Royal Court premiering ‘Gaza’

Political play only 10 minutes long

LONDON — The Royal Court Theater is living up to its reputation as a leading site for torn-from-the-headlines topicality — and potential political controversy — with its world premiere staging of leading Brit playwright Caryl Churchill’s “Seven Jewish Children — A Play for Gaza.”

The play, which opened Feb. 10 in the Royal Court’s 385-seat main theater, is unusual both in its brevity — it’s only 10 minutes long — and in the ways in which Churchill embeds politics both in the production structure and in the text.

Admission to the production, helmed by Royal Court a.d. Dominic Cooke, is free, though collections are taken at each of the scheduled 15 performances for Medical Aid for Palestinians, a relief program currently running an emergency appeal for Gaza.

The text of the play was made available for download on the Internet the day it premiered (Royalcourttheatre.com), and there is no conventional royalty payment required for future productions, only the caveat that any producing org give a donation to MAP.

While it clearly was written as a protest against the Israeli government’s recent 23-day bombardment of Gaza the play is far from a straightforward political harangue. There are no stage directions and no prescribed characters; it consists of a series of seven short, poetic passages, most starting with the phrase “Tell her”: “Tell her it’s a story/tell her they’ll go away/tell her she can make them go away if she keeps still.”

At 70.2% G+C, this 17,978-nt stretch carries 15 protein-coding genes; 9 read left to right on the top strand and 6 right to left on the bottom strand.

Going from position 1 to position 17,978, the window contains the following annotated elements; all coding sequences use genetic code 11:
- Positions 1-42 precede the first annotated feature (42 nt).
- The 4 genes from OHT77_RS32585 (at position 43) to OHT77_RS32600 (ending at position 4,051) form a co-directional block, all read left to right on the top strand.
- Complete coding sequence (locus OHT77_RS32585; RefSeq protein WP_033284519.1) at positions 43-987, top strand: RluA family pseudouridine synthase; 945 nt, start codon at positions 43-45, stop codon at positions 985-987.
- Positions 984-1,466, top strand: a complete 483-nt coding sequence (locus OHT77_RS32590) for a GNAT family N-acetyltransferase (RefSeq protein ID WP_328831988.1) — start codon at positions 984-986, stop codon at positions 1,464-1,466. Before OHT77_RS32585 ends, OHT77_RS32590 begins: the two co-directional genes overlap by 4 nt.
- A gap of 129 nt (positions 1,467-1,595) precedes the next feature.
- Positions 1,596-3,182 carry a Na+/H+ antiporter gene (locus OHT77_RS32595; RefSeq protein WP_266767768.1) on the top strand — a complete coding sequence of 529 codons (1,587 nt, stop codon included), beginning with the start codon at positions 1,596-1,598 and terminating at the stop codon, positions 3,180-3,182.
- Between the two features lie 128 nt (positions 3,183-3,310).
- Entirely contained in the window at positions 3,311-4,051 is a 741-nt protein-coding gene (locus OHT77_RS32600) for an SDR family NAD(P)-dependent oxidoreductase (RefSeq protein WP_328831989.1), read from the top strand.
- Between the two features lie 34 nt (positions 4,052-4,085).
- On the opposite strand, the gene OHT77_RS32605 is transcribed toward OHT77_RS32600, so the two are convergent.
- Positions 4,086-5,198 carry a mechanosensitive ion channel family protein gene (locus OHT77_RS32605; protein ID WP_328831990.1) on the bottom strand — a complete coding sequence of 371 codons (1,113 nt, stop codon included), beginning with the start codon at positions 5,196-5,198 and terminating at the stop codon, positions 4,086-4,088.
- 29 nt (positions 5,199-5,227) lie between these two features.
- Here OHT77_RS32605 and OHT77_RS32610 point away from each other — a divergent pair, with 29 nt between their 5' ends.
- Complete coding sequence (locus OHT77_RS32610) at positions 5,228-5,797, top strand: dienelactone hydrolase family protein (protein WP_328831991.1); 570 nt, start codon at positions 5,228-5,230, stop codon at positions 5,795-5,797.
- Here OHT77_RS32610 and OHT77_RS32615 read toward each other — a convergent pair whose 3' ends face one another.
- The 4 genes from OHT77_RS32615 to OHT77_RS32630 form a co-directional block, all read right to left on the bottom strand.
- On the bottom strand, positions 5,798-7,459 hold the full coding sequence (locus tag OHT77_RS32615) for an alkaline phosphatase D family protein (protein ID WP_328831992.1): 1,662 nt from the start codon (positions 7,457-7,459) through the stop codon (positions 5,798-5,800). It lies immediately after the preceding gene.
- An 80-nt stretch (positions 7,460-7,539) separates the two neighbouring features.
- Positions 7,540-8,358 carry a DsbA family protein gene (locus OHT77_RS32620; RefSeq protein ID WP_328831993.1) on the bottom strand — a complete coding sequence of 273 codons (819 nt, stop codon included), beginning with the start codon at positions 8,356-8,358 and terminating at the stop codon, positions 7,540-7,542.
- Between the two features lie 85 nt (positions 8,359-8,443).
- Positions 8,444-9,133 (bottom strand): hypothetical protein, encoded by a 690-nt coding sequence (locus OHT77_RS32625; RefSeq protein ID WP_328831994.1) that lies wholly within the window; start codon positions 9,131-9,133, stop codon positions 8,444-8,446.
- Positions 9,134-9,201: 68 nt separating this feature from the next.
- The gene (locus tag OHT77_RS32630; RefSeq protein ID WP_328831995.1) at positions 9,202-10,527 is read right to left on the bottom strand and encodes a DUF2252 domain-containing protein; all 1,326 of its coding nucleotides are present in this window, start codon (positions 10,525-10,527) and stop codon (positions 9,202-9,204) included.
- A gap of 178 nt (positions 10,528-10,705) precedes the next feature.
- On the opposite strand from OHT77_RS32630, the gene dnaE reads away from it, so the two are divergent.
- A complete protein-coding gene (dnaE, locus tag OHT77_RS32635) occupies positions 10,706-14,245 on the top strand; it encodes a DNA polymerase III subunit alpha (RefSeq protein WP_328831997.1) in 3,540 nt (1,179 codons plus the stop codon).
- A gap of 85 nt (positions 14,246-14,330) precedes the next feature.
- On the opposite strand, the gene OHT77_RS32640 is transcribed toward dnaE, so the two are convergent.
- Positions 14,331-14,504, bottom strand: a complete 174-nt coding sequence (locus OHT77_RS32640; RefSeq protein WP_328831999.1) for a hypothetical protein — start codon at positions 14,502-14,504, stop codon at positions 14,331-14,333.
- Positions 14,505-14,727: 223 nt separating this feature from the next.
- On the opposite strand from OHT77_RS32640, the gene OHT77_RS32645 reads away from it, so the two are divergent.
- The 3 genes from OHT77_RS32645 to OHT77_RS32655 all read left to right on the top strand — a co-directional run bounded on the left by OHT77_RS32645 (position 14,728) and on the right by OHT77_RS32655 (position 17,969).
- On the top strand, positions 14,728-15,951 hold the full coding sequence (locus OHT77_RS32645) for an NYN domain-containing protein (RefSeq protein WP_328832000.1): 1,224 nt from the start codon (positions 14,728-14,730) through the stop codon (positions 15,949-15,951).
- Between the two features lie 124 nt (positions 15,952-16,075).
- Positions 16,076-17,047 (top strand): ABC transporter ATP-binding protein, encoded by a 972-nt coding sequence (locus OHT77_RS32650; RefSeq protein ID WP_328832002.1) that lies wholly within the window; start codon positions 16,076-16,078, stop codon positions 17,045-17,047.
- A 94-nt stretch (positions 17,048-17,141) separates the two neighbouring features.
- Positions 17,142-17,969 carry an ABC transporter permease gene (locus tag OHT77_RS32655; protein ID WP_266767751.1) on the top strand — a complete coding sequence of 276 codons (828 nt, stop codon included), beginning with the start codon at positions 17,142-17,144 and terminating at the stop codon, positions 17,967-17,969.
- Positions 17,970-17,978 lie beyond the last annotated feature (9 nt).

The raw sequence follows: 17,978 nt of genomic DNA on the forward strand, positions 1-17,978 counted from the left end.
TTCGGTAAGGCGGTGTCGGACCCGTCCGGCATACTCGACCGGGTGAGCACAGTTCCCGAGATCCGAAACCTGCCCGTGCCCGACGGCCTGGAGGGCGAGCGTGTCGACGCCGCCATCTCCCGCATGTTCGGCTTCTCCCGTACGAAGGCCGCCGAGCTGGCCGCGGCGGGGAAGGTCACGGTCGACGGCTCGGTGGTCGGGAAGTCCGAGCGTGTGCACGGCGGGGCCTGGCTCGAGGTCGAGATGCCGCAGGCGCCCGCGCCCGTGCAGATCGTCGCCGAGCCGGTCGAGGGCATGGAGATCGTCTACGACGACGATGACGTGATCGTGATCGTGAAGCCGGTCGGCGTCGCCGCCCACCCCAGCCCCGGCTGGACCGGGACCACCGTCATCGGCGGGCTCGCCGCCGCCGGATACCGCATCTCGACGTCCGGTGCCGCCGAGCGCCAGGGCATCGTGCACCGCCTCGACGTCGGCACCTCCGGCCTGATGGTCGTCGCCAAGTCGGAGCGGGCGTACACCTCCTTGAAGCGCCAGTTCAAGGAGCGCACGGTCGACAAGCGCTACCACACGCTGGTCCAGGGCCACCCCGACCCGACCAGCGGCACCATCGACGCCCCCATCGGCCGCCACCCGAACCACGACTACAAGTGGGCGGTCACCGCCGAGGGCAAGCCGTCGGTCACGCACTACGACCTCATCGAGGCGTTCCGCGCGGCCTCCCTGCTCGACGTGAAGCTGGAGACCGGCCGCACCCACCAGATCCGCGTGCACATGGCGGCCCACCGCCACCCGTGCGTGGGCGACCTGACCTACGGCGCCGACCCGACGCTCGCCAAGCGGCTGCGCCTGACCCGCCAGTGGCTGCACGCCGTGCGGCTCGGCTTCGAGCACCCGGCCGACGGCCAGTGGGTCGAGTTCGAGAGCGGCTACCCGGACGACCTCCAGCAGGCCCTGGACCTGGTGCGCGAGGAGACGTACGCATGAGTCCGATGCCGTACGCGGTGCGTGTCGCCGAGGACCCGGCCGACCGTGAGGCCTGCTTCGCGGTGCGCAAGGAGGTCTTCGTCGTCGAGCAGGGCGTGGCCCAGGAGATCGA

The images evoked are of life during wartime, displacement, the death of older relatives, heroic tales of victory and the conquest of a “new land.”

There are scattered references throughout that identify the speakers as Jewish, but — and this seems part of Churchill’s point — many of the ideas and sentiments expressed could just as easily have been spoken by Palestinians, or indeed any population in conflict.

Clear anger only erupts in the final section, which includes reference to Hamas fighters and triumphalist language (“Tell her I don’t care if the world hates us/tell her we’re better haters/tell her we’re chosen people”).

In Cooke’s production, nine actors play the lines as tense, staccato dialogue, giving the strong impression of families — and a larger community — in ongoing crisis. It would be equally interesting to see the text played as a series of monologues.

While Churchill makes her political views clear, the lingering question left with audiences is the impact of entrenched hatreds on future generations.

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